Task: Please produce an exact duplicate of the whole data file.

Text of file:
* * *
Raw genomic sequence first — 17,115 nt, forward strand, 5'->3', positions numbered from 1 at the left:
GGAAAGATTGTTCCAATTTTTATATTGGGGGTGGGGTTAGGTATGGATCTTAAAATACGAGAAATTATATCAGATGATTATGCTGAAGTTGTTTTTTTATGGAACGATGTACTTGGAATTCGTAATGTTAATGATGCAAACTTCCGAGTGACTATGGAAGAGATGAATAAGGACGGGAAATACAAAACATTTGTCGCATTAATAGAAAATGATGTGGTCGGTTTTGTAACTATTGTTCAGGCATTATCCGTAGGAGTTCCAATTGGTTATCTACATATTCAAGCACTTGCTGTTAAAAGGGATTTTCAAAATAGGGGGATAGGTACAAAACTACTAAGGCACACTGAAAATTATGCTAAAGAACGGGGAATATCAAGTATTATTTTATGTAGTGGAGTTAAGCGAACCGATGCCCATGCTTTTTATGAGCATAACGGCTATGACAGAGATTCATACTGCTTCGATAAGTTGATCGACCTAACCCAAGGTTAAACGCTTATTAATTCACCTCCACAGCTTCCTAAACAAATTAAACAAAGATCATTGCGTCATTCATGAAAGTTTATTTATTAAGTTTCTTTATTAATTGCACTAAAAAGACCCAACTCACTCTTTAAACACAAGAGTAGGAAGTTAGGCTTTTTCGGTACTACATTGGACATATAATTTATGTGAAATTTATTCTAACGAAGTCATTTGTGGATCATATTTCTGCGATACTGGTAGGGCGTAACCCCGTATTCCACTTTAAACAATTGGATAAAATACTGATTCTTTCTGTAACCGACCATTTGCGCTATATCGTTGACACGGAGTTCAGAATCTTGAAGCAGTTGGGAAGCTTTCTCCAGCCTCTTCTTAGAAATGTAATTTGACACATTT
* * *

Raw genomic sequence first — 17,115 nt, forward strand, 5'->3', positions numbered from 1 at the left:
GGAAAGATTGTTCCAATTTTTATATTGGGGGTGGGGTTAGGTATGGATCTTAAAATACGAGAAATTATATCAGATGATTATGCTGAAGTTGTTTTTTTATGGAACGATGTACTTGGAATTCGTAATGTTAATGATGCAAACTTCCGAGTGACTATGGAAGAGATGAATAAGGACGGGAAATACAAAACATTTGTCGCATTAATAGAAAATGATGTGGTCGGTTTTGTAACTATTGTTCAGGCATTATCCGTAGGAGTTCCAATTGGTTATCTACATATTCAAGCACTTGCTGTTAAAAGGGATTTTCAAAATAGGGGGATAGGTACAAAACTACTAAGGCACACTGAAAATTATGCTAAAGAACGGGGAATATCAAGTATTATTTTATGTAGTGGAGTTAAGCGAACCGATGCCCATGCTTTTTATGAGCATAACGGCTATGACAGAGATTCATACTGCTTCGATAAGTTGATCGACCTAACCCAAGGTTAAACGCTTATTAATTCACCTCCACAGCTTCCTAAACAAATTAAACAAAGATCATTGCGTCATTCATGAAAGTTTATTTATTAAGTTTCTTTATTAATTGCACTAAAAAGACCCAACTCACTCTTTAAACACAAGAGTAGGAAGTTAGGCTTTTTCGGTACTACATTGGACATATAATTTATGTGAAATTTATTCTAACGAAGTCATTTGTGGATCATATTTCTGCGATACTGGTAGGGCGTAACCCCGTATTCCACTTTAAACAATTGGATAAAATACTGATTCTTTCTGTAACCGACCATTTGCGCTATATCGTTGACACGGAGTTCAGAATCTTGAAGCAGTTGGGAAGCTTTCTCCAGCCTCTTCTTAGAAATGTAATTTGACACATTT